Congrats on being a part of the D4D program! We want presenting at D4D to be a fulfilling and fun experience for you and your session attendees. Whether you are presenting for the very first time or this is “old hat” to you, we’ve compiled some tried-and-true tips to help ease any stage-fright jitters and to ensure your presentation is well received.
Framing Your Presentation
Focus on what your audience wants and needs to hear. What message do you want your audience to walk away with?
The presentations that are memorable start strong and tell a story. Grab the audience’s attention right away with a useful image on your opening slide or an intriguing story. Think about the story you want to tell and create your presentation to tell it.
Give a brief introduction, but don’t spend too much time on it. You have a set amount of time to talk and (most likely) have more content than will fit in the given time frame. Briefly introduce yourself (maybe include an image of your library or organization) and jump into your story.
Building Your Slides
Make your presentation accessible to all attendees. Many attendees download the presentation slides for a session to take notes or follow along, particularly if they will be using an accessibility tool on their own computer. We’ve prepared some Accessibility Guidelines for speakers on how to make your slides accessible to screen readers and other accessibility tools.
With text, less is almost always more. Give your text room to breath, don’t crowd too much content on a slide. When there is too much information on a slide, the audience will focus more on reading your slides than listening to you. Text on the slide should complement what you are saying and not be a script of your exact words. Read more about making the text accessible.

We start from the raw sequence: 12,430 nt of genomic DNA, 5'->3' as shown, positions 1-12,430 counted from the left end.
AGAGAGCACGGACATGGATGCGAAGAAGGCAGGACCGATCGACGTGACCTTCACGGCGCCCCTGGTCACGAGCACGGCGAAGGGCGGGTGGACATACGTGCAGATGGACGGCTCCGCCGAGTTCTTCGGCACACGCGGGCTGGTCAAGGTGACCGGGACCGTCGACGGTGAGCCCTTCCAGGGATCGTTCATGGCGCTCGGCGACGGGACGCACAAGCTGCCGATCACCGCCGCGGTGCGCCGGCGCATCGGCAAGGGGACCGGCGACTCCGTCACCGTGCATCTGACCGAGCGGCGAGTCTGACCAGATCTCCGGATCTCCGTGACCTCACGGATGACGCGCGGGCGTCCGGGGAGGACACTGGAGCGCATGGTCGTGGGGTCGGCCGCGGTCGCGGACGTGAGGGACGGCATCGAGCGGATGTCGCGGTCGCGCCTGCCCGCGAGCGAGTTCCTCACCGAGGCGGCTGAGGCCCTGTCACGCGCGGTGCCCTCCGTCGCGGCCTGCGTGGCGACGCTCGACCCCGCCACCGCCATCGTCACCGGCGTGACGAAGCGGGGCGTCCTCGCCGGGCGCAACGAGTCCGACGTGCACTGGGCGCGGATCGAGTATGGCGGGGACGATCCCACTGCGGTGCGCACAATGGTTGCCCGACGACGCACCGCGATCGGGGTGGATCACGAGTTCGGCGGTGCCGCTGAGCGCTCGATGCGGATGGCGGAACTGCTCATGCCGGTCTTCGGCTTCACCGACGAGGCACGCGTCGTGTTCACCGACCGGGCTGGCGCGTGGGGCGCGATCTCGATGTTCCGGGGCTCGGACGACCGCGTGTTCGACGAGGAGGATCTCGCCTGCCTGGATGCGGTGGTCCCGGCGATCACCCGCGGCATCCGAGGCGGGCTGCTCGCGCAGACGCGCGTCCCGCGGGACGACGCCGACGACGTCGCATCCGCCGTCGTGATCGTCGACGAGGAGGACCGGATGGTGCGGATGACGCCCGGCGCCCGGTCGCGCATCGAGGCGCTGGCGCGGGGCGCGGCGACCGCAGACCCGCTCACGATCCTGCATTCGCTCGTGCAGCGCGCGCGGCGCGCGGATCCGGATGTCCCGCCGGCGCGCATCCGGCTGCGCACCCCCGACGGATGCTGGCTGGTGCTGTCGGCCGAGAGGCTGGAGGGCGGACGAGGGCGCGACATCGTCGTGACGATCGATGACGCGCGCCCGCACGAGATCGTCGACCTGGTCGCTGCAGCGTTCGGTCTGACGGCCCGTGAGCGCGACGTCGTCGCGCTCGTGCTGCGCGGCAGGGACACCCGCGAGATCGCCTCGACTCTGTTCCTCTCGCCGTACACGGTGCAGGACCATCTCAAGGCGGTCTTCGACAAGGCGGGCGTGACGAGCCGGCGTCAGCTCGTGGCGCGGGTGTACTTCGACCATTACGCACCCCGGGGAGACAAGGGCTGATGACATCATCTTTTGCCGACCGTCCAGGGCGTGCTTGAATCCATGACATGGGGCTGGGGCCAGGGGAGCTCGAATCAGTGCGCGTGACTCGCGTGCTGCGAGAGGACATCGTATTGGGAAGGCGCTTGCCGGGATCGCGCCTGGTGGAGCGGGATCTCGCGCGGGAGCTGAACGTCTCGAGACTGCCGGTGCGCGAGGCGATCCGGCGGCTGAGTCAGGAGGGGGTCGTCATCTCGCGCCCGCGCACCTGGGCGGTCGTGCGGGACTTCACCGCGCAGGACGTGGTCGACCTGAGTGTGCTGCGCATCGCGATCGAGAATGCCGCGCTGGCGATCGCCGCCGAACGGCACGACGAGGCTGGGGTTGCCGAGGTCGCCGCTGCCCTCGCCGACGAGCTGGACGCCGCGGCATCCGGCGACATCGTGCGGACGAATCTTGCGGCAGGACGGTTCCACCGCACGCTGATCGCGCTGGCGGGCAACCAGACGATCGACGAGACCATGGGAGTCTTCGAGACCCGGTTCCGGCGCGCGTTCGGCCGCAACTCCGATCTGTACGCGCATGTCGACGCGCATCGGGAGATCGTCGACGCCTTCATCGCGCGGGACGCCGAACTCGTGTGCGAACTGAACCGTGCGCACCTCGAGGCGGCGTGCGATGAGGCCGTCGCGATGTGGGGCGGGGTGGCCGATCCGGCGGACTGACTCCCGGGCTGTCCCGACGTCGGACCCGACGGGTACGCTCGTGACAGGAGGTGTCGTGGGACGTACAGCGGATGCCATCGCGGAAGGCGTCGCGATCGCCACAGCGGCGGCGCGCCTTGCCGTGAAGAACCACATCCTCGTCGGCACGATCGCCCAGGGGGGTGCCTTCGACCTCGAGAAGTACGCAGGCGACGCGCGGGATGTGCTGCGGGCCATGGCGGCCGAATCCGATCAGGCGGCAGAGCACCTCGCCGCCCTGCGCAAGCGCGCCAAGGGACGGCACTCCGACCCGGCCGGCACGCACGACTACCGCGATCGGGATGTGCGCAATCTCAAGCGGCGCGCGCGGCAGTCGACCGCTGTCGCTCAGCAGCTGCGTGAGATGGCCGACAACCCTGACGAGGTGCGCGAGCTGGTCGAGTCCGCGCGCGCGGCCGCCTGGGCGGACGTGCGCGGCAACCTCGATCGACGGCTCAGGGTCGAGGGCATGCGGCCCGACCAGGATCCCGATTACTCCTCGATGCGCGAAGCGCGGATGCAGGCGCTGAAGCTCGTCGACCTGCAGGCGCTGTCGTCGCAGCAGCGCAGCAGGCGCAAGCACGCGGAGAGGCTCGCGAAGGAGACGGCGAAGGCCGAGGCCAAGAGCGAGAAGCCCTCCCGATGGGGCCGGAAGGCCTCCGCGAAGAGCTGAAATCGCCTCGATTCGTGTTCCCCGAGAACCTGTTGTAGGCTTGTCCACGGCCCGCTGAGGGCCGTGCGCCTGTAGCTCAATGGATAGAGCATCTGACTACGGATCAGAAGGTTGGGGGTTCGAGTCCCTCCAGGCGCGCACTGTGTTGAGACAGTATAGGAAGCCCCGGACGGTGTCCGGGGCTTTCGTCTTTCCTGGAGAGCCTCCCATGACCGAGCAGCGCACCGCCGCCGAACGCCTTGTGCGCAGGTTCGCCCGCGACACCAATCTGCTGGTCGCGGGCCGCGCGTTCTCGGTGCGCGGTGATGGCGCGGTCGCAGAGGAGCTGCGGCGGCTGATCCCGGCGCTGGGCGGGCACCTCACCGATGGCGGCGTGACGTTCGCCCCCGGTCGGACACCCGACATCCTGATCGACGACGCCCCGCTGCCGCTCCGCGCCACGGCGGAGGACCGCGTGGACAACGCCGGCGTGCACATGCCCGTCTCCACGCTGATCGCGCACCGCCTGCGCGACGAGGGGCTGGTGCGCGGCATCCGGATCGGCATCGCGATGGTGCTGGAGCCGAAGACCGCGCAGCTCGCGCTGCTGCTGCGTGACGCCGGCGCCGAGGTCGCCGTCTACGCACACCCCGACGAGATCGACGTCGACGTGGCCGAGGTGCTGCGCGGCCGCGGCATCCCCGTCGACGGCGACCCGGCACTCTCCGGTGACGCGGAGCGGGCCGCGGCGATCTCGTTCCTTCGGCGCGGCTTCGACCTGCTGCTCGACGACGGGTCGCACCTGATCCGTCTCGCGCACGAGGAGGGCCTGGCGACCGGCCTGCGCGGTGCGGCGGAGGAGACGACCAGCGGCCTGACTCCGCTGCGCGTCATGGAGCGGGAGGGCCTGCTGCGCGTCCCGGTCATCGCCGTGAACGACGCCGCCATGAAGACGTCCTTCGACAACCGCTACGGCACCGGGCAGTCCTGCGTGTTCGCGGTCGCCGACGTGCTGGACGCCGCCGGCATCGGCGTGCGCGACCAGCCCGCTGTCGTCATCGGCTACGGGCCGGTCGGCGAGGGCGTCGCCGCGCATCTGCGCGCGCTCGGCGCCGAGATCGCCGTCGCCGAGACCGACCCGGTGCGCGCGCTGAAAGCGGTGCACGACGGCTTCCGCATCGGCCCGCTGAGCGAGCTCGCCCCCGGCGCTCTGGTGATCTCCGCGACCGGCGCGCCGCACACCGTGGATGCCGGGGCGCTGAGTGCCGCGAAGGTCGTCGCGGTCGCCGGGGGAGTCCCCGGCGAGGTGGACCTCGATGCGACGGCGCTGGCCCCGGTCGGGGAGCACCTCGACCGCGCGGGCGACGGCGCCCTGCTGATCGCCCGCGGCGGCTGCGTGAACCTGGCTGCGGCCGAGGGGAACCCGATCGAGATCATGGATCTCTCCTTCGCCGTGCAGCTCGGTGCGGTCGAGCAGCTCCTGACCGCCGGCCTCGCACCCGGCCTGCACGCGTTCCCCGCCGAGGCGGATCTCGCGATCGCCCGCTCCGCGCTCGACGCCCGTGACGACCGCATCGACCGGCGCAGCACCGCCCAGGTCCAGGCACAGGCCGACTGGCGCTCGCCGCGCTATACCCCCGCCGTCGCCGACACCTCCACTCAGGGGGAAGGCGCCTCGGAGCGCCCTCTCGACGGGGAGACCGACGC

Images and other visual aids should speak strongly to your message. The images in your slide deck should support what you are saying or give a deeper dive into the actual data. If its an image, it should be clear why the audience is looking at it. If its data, remember to include a key and make the text large enough so the person in the back row can clearly read it. Images with data should also include alt-text as noted in our Accessibility Guidelines.
Keep an Attentive Audience
Relax and have fun. Once you’re “on stage” and the center of attention it’s completely normal to clam up. Take a deep breath, smile and make eye contact if you can. It will keep you calm and build rapport with the audience. The audience will be emotive if you are and will follow your lead. Show your passion and enjoy yourself!
Pace yourself. Keep your speech at a steady pace and speak slower than you think you need to. It’s natural to speak fast when we’re nervous.
Plan for pauses. After a particularly complex part or after delivering a few minutes of meaty information, force a pause to give the audience time to digest what you are saying (and possibly think of a question to ask you). Plan these forced pauses within your talk and make a note of when to take them.